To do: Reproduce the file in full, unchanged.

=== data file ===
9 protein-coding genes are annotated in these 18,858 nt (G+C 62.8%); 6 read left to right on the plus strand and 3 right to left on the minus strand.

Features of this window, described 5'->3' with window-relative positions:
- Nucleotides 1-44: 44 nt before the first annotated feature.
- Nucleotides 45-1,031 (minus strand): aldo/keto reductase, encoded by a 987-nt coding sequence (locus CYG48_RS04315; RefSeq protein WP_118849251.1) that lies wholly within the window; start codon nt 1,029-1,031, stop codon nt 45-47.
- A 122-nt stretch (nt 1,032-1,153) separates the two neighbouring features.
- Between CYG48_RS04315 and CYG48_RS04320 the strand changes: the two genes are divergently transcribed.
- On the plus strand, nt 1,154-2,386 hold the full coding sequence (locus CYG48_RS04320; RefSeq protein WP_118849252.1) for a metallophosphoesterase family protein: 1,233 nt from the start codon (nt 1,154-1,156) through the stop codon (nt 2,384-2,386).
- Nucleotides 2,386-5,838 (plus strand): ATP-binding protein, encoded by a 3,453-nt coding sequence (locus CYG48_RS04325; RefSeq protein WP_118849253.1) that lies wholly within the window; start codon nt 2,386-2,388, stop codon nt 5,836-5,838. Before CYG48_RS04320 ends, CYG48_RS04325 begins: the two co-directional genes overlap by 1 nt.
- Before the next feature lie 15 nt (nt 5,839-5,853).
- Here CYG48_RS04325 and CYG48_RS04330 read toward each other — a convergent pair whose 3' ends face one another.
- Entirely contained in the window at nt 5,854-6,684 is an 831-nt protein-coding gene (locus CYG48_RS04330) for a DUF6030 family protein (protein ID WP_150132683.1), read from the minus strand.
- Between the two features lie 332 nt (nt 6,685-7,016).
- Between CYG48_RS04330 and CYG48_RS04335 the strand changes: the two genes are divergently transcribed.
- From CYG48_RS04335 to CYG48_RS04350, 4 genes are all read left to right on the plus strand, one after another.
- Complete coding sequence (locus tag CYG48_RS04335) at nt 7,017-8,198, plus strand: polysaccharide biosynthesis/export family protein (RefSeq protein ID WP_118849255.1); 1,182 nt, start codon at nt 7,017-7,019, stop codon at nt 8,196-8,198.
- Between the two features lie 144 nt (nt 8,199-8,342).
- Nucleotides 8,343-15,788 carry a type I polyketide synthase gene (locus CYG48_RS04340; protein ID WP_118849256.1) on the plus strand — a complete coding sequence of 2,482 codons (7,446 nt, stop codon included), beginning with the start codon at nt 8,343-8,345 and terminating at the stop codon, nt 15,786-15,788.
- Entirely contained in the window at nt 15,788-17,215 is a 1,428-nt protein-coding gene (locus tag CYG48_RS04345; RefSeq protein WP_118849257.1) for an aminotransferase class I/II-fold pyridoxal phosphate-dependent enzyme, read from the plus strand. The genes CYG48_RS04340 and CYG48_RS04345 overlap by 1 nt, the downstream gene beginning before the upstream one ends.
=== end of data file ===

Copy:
9 protein-coding genes are annotated in these 18,858 nt (G+C 62.8%); 6 read left to right on the plus strand and 3 right to left on the minus strand.

Features of this window, described 5'->3' with window-relative positions:
- Nucleotides 1-44: 44 nt before the first annotated feature.
- Nucleotides 45-1,031 (minus strand): aldo/keto reductase, encoded by a 987-nt coding sequence (locus CYG48_RS04315; RefSeq protein WP_118849251.1) that lies wholly within the window; start codon nt 1,029-1,031, stop codon nt 45-47.
- A 122-nt stretch (nt 1,032-1,153) separates the two neighbouring features.
- Between CYG48_RS04315 and CYG48_RS04320 the strand changes: the two genes are divergently transcribed.
- On the plus strand, nt 1,154-2,386 hold the full coding sequence (locus CYG48_RS04320; RefSeq protein WP_118849252.1) for a metallophosphoesterase family protein: 1,233 nt from the start codon (nt 1,154-1,156) through the stop codon (nt 2,384-2,386).
- Nucleotides 2,386-5,838 (plus strand): ATP-binding protein, encoded by a 3,453-nt coding sequence (locus CYG48_RS04325; RefSeq protein WP_118849253.1) that lies wholly within the window; start codon nt 2,386-2,388, stop codon nt 5,836-5,838. Before CYG48_RS04320 ends, CYG48_RS04325 begins: the two co-directional genes overlap by 1 nt.
- Before the next feature lie 15 nt (nt 5,839-5,853).
- Here CYG48_RS04325 and CYG48_RS04330 read toward each other — a convergent pair whose 3' ends face one another.
- Entirely contained in the window at nt 5,854-6,684 is an 831-nt protein-coding gene (locus CYG48_RS04330) for a DUF6030 family protein (protein ID WP_150132683.1), read from the minus strand.
- Between the two features lie 332 nt (nt 6,685-7,016).
- Between CYG48_RS04330 and CYG48_RS04335 the strand changes: the two genes are divergently transcribed.
- From CYG48_RS04335 to CYG48_RS04350, 4 genes are all read left to right on the plus strand, one after another.
- Complete coding sequence (locus tag CYG48_RS04335) at nt 7,017-8,198, plus strand: polysaccharide biosynthesis/export family protein (RefSeq protein ID WP_118849255.1); 1,182 nt, start codon at nt 7,017-7,019, stop codon at nt 8,196-8,198.
- Between the two features lie 144 nt (nt 8,199-8,342).
- Nucleotides 8,343-15,788 carry a type I polyketide synthase gene (locus CYG48_RS04340; protein ID WP_118849256.1) on the plus strand — a complete coding sequence of 2,482 codons (7,446 nt, stop codon included), beginning with the start codon at nt 8,343-8,345 and terminating at the stop codon, nt 15,786-15,788.
- Entirely contained in the window at nt 15,788-17,215 is a 1,428-nt protein-coding gene (locus tag CYG48_RS04345; RefSeq protein WP_118849257.1) for an aminotransferase class I/II-fold pyridoxal phosphate-dependent enzyme, read from the plus strand. The genes CYG48_RS04340 and CYG48_RS04345 overlap by 1 nt, the downstream gene beginning before the upstream one ends.